A 14-year-old schoolgirl concocted the idea of lockdowns as a way of tackling pandemics that governments around the world utilized during 2020-2021, a blistering new book reveals.
In 2007, Albuquerque high school student Laura Glass and her scientist father Robert Glass produced a study that claimed isolating people from each other was as effective as a vaccine during an influenza pandemic.
The study focused on a control group of high school students, and concluded that ‘closing schools and keeping students at home during a pandemic would remove the transmission potention… and would be effective at thwarting its spread within a community’.
This idea was keenly adopted by a group of scientists asked to compile a preemptive pandemic strategy for the US by then-president George W. Bush.
The Bush team’s final document, published by the CDC, calling for the use of ‘social distancing measures to reduce contact between adults in the community and workplace’ in the event of a pandemic.
The Big Fail: What the Pandemic Revealed About Who America Protects and Who It Leaves Behind, by Joe Nocera and Bethany McLean, and serialized by New York Magazine argues that this became the cornerstone for decisions made during the covid outbreak in 2020.
The decision to shut schools during the pandemic is described by the authors of ‘The Big Fail: What the Pandemic Revealed About Who America Protects and Who It Leaves Behind’ as a ‘tragic policy choice’. The authors pointed to this poignant photo, showing two children learning outside a San Jose Taco Bell – the only place they could access free wifi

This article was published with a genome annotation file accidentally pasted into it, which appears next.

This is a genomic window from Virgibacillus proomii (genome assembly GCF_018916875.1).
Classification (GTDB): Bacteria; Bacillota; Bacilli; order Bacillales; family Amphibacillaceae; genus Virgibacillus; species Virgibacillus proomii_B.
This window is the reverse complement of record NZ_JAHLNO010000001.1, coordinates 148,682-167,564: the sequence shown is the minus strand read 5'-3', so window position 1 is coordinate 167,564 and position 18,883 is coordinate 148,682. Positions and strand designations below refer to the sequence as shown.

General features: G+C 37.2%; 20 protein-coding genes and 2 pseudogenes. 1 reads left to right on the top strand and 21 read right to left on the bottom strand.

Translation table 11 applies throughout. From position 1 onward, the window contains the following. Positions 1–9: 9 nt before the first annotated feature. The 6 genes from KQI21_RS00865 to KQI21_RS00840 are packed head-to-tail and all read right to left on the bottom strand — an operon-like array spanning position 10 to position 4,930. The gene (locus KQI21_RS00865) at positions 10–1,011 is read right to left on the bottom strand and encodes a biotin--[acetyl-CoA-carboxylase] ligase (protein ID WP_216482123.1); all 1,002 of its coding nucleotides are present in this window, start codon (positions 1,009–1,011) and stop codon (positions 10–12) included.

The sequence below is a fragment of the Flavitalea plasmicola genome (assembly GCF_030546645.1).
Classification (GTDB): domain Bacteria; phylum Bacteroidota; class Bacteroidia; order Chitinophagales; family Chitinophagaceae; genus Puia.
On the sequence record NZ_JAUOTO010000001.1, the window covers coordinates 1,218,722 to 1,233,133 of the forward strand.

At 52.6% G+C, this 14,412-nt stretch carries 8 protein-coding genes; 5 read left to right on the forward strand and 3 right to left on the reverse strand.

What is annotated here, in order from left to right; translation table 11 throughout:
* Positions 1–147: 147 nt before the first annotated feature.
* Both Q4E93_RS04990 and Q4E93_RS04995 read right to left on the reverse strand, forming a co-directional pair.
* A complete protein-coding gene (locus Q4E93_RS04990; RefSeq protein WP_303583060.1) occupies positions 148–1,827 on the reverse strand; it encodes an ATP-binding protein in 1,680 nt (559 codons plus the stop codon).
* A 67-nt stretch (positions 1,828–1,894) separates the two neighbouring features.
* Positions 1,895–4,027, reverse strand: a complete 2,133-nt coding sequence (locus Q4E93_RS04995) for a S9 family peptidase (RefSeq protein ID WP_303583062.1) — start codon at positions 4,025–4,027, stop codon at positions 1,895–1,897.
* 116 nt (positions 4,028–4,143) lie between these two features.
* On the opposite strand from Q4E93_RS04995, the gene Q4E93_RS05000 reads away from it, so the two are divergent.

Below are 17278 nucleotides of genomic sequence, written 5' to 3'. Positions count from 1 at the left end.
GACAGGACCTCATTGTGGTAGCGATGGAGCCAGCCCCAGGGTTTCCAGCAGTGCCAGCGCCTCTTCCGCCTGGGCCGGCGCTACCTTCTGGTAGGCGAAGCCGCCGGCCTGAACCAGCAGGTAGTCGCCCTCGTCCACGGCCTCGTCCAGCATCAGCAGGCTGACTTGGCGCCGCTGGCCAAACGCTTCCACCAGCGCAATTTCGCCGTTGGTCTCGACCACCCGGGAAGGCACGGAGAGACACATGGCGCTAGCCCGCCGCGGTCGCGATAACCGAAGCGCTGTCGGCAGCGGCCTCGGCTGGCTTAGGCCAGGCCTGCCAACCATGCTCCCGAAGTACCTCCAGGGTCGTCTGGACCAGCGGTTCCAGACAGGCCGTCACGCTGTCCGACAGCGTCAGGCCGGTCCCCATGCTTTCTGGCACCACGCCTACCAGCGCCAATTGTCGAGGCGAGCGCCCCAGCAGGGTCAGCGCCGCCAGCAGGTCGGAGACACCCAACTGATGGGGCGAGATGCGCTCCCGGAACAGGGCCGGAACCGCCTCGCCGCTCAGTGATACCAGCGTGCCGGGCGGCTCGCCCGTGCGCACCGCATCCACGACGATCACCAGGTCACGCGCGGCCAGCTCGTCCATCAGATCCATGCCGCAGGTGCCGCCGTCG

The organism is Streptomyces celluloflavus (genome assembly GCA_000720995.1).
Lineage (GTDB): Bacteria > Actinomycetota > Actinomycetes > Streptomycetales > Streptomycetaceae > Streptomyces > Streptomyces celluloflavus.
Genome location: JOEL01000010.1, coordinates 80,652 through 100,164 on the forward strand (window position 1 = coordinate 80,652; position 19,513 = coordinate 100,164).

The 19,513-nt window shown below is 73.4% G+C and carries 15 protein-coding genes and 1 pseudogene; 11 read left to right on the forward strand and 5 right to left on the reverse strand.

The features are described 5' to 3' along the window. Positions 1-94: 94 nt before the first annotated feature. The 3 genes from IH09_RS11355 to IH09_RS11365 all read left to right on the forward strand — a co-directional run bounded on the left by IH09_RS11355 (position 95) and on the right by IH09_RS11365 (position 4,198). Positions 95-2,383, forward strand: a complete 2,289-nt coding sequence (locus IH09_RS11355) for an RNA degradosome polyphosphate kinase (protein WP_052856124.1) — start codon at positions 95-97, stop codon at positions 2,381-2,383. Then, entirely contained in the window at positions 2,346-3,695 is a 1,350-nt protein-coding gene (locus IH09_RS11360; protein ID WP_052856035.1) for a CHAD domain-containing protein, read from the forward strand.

Lockdowns around the world, in main cities like Atlanta (pictured), came to a stand still during the pandemic
In New York (pictured) the chronic absentee rate was 40 percent — up from 26 percent before the pandemic
An extract of The Big Fail published by New York Magazine emphasizes the effect lockdown policy had on school-aged children.
The decision to close public schools and attempt full-time remote learning is described by Nocera and McLean as a ‘tragic policy choice’.
They cite a poignant moment, a photograph published by the San Jose Mercury News, showing two young children, seven or eight years old, sitting alone outside a Taco Bell with Google Chromebooks because it was the only place they could access free wi-fi.
A school in Baltimore was completely abandoned by students after its classrooms shut, with even free computers for remote learning shunned.
In their book, the authors said at least 50 prestigious studies concluded that lockdowns did not actually help save lives.
Among these was a study published by eClinicalMedicine, an offshoot of The Lancet printed a study in August 2020 that argued that ‘full lockdowns and wide-spread COVID-19 testing were not associated with reductions in the number of critical cases or overall mortality.’
In 2007, Albuquerque high school student Laura Glass and her scientist father Robert Glass produced a study in 2007 that claimed isolating people from each other was as effective as a vaccine during an influenza pandemic. Pictured: The near-deserted Oculus transport hub in Lower Manhattan on March 15, 2020
Authors Joe Nocera and Bethany McLean argue that lockdown was a ‘tragic policy choice’ that caused more damage than they prevented